The U.S. Department of Energy (DOE) has chosen UMass Amherst as one of 12 colleges and universities to compete in the 2016 Department of Energy Collegiate Wind Competition. The interdisciplinary UMass team hails from the departments of Mechanical and Industrial Engineering (MIE), Electrical and Computer Engineering, and Landscape Architecture & Regional Planning, as well as the Isenberg School of Management. A UMass Amherst team finished third in the inaugural DOE wind competition in 2014. Collegiate Wind Competition.
The Collegiate Wind Competition challenges teams of undergraduate students to design and build a model wind turbine based on market research and siting considerations, develop a business plan to market their products, and test their turbines against a set of rigorous performance criteria. Bringing together the next generation of wind energy pioneers with today's industry leaders, the Collegiate Wind Competition 2016 will take place at the annual American Wind Energy Association WINDPOWER Conference and Exhibition in New Orleans, Louisiana, May 23-26, 2016.
The UMass Amherst team of students will be supported by multiple faculty members from across the represented disciplines, as well as graduate student mentors and professional staff on campus, outside professional mentors from a local wind turbine startup company, and the College of Engineering development office. They will have access to the MIE Innovation (machine) Shop and wind tunnel and will receive training and mentoring on their use of those facilities. The students will collectively participate in a two-semester course for credit, taught by multiple faculty members and cross-listed across multiple departments, in the fall semester of 2015 and spring semester of 2016 and focused solely on the Collegiate Wind Competition. The course will be developed to address the three contest areas of the competition in a thoroughgoing manner.
The UMass proposal for entering the competition said that “UMass Amherst is the home of an NSF-funded IGERT: Offshore Wind Energy Engineering, Environmental Impacts, and Policy. This graduate program is focused on education and research applied to an integrated method of design and siting for offshore wind turbines. It has been successful at developing a broad community of researchers with a common goal, and has led to innovative research projects that cut across boundaries, such as electrical engineers and bat biologists collaborating on methodologies for mitigating bat fatalities from wind turbines, or policy, engineering, and environmental students collaborating to develop an online GIS system to support offshore planning.”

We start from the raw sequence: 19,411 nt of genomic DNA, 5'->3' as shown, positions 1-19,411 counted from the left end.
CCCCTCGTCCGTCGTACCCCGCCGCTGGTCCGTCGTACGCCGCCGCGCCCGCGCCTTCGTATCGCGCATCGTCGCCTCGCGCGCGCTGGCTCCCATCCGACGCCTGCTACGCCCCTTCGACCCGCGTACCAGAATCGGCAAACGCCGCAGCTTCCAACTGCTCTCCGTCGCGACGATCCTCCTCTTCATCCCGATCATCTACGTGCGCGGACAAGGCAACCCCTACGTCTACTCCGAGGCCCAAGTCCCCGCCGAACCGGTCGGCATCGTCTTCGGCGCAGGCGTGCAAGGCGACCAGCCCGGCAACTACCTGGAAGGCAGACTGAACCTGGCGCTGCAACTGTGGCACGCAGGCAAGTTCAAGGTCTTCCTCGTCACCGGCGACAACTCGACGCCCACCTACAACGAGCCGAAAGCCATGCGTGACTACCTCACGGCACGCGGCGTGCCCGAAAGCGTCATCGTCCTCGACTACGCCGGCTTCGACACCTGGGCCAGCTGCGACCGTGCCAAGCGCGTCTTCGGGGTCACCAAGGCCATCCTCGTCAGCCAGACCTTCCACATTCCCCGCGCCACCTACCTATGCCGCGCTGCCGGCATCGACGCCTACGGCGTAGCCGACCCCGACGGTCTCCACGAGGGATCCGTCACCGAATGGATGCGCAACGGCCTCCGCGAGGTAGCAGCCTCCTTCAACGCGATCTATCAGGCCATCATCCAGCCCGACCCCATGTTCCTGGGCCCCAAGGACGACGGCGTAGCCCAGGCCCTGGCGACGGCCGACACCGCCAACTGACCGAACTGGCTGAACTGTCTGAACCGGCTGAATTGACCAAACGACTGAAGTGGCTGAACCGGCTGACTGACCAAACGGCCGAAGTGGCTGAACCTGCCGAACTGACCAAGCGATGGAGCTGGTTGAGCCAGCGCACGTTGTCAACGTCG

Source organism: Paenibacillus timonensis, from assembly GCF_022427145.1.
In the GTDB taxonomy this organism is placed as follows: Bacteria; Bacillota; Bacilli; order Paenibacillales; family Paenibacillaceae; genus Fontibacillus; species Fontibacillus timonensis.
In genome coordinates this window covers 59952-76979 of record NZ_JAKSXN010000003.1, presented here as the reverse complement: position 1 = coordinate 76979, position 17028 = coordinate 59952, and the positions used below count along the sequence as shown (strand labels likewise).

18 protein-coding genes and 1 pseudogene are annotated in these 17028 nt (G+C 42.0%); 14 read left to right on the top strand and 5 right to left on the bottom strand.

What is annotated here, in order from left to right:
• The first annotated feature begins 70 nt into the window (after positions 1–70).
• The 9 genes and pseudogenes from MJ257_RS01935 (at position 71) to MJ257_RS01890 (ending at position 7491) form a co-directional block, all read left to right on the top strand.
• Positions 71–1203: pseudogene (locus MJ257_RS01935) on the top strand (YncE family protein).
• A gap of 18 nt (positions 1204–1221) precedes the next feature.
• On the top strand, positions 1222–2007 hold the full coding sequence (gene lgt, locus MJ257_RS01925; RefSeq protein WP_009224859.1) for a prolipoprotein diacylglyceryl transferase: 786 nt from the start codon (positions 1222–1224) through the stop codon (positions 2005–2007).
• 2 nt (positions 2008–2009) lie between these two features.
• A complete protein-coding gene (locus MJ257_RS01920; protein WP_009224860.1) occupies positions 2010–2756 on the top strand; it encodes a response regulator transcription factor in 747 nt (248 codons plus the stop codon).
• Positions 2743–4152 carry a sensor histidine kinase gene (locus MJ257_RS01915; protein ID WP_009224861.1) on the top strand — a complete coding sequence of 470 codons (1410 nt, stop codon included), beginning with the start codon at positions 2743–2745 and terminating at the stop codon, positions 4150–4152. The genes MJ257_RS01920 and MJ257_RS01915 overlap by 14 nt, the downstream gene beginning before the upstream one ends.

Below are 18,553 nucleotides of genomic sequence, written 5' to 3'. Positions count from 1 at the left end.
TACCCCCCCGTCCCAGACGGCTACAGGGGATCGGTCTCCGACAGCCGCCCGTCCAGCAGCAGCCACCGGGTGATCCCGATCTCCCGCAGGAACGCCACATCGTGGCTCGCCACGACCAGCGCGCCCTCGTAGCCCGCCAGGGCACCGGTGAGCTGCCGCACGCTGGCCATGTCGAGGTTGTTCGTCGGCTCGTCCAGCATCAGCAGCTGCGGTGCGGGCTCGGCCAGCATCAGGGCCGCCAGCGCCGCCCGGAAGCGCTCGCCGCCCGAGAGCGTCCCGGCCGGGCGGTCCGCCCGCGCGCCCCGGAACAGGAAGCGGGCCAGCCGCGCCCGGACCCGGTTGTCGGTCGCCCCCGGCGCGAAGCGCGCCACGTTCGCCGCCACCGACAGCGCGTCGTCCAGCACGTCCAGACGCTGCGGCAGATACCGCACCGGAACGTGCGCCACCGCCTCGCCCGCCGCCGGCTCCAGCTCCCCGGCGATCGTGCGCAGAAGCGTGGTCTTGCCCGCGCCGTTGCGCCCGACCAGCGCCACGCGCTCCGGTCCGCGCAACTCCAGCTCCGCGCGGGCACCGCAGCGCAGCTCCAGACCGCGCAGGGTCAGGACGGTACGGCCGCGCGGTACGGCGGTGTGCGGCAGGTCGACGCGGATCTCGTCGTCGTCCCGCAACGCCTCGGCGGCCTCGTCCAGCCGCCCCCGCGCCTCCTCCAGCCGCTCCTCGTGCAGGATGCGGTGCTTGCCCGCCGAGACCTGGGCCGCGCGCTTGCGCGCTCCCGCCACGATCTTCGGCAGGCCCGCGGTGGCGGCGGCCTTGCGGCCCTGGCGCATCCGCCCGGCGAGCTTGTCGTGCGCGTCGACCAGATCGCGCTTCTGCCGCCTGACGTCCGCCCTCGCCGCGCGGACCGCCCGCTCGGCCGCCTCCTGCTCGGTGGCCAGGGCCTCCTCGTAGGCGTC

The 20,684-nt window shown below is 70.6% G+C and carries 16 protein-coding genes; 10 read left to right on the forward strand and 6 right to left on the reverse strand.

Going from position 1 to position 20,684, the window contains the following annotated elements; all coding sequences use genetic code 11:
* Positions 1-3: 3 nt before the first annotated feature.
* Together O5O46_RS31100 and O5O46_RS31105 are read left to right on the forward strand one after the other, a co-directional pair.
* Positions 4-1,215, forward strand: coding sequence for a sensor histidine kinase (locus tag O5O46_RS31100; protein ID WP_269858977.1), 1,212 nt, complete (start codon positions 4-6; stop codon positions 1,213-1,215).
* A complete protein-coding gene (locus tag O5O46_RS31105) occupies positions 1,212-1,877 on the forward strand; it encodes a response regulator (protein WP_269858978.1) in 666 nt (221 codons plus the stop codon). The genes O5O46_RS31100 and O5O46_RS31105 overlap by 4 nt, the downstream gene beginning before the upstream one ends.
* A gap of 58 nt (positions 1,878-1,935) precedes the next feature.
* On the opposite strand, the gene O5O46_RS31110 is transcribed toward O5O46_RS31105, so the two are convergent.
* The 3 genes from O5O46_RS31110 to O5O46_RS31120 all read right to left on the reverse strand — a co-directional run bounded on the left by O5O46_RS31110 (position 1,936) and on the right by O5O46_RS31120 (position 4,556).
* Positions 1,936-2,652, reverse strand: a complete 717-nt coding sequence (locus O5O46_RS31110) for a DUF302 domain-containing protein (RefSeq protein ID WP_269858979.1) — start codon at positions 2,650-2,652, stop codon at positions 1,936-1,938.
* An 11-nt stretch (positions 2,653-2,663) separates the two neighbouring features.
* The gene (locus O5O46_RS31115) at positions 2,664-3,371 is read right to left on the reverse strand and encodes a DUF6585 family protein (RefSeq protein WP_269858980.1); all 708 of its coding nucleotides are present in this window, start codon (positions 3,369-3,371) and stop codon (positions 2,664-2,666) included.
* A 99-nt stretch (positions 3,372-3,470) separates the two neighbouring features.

In addition, UMass Amherst recently received $357,920 in funding from the NSF to support a Research Experience for Undergraduates (REU) in “Offshore Wind Energy: Solving the Engineering, Environmental & Socio-Economic Challenges.” For the next three summers, this REU will annually support 10 undergraduates interested in exploring research in a wide range of offshore wind-energy topics, including engineering, wildlife ecology, and policy.
UMass is also home to the prestigious Wind Energy Center (WEC), which celebrated its 40th anniversary in 2014, and is the oldest and largest wind energy program in the U.S. The WEC has a long history of wind energy research and education. Faculty members have authored the well-known textbook Wind Energy Explained and have taught multiple wind energy courses at the undergraduate and graduate level.
The inaugural Collegiate Wind Competition took place in 2014 at the American Wind Energy Association (AWEA) Annual Conference and Expo in Las Vegas, Nevada, and was generously supported by General Electric, Vestas, AWEA, and Blattner Energy. Over 150 students from 10 institutions across the country took part in the public event.
As the announcement from the Department of Engergy noted, “DOE congratulates  first, second, and third place champions Pennsylvania State University, University of Kansas, and University of Massachusetts, respectively.”
The Collegiate Wind Competition combines the expertise of students from a variety of engineering, business, communications, and social science programs and challenges them to utilize their individual skills to develop state-of-the-art wind energy solutions as a team. Intertwining academic coursework with tangible, hands-on learning, the Collegiate Wind Competition provides valuable real-world experience as students prepare to enter the workforce. (March 2015)